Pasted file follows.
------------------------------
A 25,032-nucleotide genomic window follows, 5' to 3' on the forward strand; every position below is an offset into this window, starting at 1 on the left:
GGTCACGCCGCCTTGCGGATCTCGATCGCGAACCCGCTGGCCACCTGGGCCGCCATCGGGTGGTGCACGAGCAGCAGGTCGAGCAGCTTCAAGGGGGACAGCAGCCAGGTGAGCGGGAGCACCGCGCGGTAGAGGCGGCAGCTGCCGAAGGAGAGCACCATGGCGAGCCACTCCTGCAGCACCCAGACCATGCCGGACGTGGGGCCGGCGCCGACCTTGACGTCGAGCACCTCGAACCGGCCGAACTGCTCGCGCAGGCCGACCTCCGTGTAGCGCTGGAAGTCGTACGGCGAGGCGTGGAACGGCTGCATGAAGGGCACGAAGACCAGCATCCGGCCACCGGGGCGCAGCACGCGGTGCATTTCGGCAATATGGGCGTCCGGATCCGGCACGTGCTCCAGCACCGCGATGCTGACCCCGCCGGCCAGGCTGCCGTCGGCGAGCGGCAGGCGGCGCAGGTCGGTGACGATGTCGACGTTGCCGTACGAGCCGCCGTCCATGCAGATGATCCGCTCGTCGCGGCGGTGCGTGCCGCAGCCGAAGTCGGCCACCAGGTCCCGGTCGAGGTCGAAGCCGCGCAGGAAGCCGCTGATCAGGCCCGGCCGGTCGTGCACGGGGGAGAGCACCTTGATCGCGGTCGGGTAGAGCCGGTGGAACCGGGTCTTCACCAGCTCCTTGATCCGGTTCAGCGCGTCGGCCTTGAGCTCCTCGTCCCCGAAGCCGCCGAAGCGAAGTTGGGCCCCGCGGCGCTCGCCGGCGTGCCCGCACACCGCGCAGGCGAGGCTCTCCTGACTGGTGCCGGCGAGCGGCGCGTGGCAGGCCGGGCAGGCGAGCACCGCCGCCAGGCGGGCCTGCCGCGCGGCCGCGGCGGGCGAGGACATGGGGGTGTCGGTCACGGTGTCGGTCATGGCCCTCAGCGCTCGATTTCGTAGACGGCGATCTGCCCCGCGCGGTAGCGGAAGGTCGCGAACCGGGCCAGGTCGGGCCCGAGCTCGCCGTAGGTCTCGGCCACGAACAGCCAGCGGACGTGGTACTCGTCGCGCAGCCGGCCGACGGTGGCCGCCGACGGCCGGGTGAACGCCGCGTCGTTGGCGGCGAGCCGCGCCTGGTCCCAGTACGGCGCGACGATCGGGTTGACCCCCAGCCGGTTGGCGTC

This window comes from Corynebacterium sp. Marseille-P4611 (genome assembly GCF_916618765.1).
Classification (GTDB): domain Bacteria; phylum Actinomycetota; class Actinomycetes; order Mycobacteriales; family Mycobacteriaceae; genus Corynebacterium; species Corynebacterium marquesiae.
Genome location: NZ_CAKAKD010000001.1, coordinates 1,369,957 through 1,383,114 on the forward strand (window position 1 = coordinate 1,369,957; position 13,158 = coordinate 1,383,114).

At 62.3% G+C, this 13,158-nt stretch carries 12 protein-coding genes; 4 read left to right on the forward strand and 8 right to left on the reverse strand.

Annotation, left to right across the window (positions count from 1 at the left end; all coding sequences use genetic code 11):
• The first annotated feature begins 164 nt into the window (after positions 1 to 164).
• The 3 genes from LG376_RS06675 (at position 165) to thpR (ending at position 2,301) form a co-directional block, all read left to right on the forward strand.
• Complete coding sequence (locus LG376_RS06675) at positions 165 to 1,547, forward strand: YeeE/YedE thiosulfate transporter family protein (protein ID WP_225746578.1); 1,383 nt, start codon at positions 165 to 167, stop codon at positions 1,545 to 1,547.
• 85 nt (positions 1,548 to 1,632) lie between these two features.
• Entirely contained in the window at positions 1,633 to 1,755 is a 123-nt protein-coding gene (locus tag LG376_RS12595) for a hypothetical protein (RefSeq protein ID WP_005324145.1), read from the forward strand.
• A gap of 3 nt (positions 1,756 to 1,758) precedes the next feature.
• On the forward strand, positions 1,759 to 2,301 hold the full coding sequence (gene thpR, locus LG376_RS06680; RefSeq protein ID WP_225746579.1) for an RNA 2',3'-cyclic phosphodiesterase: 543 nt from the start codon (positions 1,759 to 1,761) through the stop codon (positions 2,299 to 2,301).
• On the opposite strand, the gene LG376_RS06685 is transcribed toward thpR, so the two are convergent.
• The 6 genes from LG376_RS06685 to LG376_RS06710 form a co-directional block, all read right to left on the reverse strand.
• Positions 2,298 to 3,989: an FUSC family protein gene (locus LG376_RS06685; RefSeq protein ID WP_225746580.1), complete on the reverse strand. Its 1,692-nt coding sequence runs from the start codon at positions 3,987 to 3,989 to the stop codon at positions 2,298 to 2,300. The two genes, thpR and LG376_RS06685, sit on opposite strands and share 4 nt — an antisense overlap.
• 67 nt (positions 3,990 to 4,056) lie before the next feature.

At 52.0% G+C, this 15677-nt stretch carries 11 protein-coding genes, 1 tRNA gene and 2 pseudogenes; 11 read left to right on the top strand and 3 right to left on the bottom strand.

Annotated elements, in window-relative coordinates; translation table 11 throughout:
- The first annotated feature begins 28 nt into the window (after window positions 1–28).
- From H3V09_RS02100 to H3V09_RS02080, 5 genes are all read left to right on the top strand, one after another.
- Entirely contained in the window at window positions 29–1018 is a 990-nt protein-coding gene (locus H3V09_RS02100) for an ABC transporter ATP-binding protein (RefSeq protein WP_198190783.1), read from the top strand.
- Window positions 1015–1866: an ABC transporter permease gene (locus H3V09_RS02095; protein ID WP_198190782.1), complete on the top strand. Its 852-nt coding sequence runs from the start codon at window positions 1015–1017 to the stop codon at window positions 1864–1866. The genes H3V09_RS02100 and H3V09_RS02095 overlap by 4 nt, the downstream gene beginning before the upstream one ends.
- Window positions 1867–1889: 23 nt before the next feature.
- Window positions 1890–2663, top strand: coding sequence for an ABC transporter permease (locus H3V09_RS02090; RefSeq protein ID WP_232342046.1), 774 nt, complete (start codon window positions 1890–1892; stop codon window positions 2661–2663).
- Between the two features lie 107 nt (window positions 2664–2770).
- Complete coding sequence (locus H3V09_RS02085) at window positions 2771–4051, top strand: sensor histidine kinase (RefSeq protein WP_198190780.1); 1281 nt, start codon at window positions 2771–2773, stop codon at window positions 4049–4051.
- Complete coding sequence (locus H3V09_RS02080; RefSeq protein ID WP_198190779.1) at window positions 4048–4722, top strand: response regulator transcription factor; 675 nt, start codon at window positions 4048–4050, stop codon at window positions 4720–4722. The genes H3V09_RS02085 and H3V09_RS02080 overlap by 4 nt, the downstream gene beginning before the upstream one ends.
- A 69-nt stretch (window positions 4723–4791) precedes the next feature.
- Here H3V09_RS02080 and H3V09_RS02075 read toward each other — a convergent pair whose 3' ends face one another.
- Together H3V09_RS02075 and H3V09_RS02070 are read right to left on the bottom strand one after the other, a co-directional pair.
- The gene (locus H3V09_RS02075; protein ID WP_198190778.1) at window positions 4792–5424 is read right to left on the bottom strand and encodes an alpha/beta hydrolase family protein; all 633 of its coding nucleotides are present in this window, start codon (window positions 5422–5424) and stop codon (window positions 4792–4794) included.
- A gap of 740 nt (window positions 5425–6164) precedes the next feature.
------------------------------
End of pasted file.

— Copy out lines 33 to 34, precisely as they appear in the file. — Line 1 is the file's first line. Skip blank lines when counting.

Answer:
- The gene (locus H3V09_RS02075; protein ID WP_198190778.1) at window positions 4792–5424 is read right to left on the bottom strand and encodes an alpha/beta hydrolase family protein; all 633 of its coding nucleotides are present in this window, start codon (window positions 5422–5424) and stop codon (window positions 4792–4794) included.
- A gap of 740 nt (window positions 5425–6164) precedes the next feature.